Friday, April 4, 2014


Throughout all of our tumultuous past 5 - 10 years, there hasn't been that much of a response to what has happened. Not a strong one at least. There hasn't been people coming together, protesting, taking a stand in any meaningful way, against the bankers who got bailed out, against the wage disparity, or against policies that cause this changing climate. I shouldn't speak of the number of groups that I'm overlooking that are probably doing all sorts of things that I just don't pay attention to in the e-mails that get filtered to the unimportant section of my inbox automatically by gmail. I also still think Occupy was pretty cool for the few months it lasted but it was only a few months.

But for the millions of people who lost their homes due to a shitty mortgage, the tens of millions of people who have lost jobs or are living at an unlivable wage and the general weakening of our society partially at the expense of those who want the conditions to make sheer billions; it doesn't feel like people come together. Where would we go to begin with? I think it comes down to the fact that our democracy is eroding as we just don't see or know the people around us. We aren't connected. The millions of people who got foreclosed on in many of the sunbelt states would have made a pretty good army. However, there is no connection in the suburban world of subdivisions where you can barely walks from one section of a neighborhood to the next. Nobody knows and feels as though they need to know each other. We're so connected to our digital world that we just don't have the chance to be tuned into an actual world around us.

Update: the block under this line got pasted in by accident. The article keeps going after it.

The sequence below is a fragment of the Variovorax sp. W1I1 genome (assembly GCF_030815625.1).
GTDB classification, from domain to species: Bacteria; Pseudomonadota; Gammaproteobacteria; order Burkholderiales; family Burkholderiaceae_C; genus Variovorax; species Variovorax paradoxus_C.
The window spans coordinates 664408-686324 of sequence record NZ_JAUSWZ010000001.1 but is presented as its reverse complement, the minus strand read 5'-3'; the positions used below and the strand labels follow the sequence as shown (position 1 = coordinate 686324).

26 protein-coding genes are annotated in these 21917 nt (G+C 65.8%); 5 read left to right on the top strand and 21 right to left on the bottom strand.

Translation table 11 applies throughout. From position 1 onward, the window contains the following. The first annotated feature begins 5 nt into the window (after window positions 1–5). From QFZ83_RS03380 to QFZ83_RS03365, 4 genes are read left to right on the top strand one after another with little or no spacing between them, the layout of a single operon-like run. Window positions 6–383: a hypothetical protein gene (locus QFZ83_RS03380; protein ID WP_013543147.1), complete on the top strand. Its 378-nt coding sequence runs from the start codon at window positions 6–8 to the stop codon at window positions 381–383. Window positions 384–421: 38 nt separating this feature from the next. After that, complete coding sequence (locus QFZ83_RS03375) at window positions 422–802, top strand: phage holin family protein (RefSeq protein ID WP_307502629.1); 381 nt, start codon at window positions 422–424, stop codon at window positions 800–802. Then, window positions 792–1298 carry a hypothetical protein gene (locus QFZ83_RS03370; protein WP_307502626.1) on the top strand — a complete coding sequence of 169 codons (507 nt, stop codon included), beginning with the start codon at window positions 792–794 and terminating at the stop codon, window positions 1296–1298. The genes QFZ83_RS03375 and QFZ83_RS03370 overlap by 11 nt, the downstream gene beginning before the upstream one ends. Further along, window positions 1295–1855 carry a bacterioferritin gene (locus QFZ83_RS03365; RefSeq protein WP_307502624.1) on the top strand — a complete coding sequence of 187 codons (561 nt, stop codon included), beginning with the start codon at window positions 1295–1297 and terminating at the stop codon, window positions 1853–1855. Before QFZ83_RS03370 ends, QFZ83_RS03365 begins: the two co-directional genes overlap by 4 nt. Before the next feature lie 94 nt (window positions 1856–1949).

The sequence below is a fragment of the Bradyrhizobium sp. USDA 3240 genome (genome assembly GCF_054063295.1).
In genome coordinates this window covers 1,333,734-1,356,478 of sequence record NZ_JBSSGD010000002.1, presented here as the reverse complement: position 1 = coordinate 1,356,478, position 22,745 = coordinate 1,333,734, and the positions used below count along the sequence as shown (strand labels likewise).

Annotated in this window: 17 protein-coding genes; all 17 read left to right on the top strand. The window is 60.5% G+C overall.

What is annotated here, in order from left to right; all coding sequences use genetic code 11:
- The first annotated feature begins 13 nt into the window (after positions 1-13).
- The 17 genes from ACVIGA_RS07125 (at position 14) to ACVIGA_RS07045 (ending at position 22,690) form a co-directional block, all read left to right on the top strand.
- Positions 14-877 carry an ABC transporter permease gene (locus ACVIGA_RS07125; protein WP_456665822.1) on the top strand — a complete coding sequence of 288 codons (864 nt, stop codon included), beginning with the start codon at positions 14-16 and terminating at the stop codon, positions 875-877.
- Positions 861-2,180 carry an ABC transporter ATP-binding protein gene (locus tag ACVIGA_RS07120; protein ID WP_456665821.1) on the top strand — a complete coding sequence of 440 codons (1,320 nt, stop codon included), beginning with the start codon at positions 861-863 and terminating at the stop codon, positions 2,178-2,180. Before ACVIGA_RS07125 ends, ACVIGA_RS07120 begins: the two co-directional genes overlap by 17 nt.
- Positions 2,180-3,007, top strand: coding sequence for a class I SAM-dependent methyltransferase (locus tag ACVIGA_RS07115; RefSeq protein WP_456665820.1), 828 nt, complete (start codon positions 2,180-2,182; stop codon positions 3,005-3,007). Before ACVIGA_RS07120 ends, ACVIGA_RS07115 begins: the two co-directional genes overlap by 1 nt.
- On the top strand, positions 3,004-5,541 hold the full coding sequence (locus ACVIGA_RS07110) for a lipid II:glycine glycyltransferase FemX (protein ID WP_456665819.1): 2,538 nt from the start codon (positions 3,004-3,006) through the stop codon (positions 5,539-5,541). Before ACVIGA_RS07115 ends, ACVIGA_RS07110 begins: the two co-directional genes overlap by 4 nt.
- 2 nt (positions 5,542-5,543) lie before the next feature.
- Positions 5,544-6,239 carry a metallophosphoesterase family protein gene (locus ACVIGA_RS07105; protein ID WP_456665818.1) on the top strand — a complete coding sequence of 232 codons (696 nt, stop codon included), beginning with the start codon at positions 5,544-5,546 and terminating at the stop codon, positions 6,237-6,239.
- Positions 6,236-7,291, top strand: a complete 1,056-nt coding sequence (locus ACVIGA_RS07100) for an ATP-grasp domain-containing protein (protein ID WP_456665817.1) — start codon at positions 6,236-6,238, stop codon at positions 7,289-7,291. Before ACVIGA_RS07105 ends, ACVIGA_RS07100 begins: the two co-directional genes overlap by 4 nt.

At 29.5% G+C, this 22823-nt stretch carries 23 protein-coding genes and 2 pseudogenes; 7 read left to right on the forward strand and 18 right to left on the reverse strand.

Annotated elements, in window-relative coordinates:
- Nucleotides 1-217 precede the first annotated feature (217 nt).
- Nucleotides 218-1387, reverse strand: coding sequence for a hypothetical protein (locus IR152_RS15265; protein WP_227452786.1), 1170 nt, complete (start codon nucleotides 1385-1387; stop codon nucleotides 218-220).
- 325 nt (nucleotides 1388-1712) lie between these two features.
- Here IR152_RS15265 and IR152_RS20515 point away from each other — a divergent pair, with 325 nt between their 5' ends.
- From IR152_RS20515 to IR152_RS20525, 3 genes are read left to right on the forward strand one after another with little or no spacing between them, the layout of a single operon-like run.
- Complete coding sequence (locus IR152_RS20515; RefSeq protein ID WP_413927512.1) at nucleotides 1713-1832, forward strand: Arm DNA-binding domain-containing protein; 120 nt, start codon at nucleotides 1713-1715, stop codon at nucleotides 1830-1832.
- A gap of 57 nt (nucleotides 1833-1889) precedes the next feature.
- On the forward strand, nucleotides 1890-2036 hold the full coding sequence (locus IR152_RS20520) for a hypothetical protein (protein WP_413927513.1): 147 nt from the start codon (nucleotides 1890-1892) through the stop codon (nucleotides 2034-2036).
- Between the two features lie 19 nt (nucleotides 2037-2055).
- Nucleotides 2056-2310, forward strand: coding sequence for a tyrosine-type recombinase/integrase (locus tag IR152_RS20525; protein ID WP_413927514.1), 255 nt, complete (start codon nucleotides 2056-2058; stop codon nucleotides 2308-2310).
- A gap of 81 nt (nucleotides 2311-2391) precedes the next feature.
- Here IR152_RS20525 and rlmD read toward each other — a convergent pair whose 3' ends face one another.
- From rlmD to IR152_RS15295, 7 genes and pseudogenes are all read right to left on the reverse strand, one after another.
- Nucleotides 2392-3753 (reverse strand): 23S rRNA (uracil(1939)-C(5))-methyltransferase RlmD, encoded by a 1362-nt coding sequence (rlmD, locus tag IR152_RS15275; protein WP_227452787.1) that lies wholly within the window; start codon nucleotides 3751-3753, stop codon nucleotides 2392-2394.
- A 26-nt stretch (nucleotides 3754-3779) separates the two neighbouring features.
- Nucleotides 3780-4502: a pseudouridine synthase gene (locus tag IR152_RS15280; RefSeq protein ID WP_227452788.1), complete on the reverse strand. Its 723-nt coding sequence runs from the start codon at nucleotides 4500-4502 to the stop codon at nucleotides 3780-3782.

I don't know if civic action really counts for that much anymore either. Obviously if you're the only one in a movement, it's not going to be that strong of a movement. However, money speaks really loudly and when you just have so much more wealth in people's hands and so much more ability for that wealth to equate influence on our elected representatives, then so much else can just be drowned out. I just imagine as well that things are maybe more complex now. It's hard to even understand why the repealing of Glass Steagall in 1999 might have been a really significant factor in allowing our financial sector to take such riskier moves. It's hard maybe to get passionate about the policy nuances or all the corruption that happens in such convoluted systems. It's also hard to maybe have enough people around you be able to be on the same page with it.

As usual, not much of a constructive solution will be posed. Maybe a few things though would be useful to encourage:

  • Write your representative with concerns. Especially at the state or local level. I think they like hearing from you, one wrote back.
  • Talk with and get to know your neighbors. Find ways to make connections and share concerns about what's going on in the community. 
  • Attend council meetings at the many levels of your government. 
  • Pay attention to what's going on - a lot of it sucks and is kind of negative (which might be a media thing), but still it's really important to know. 
  • Comment and share ideas in a range of venues. 
  • Sign or start an initiative in your town. 
  • Volunteer in your community. It really helps get you connected to it.
  • Definitely donate foods, goods and money to the right places. Just not Sheldon Adelson. That guy sucks.  
Enough of this man's preaching.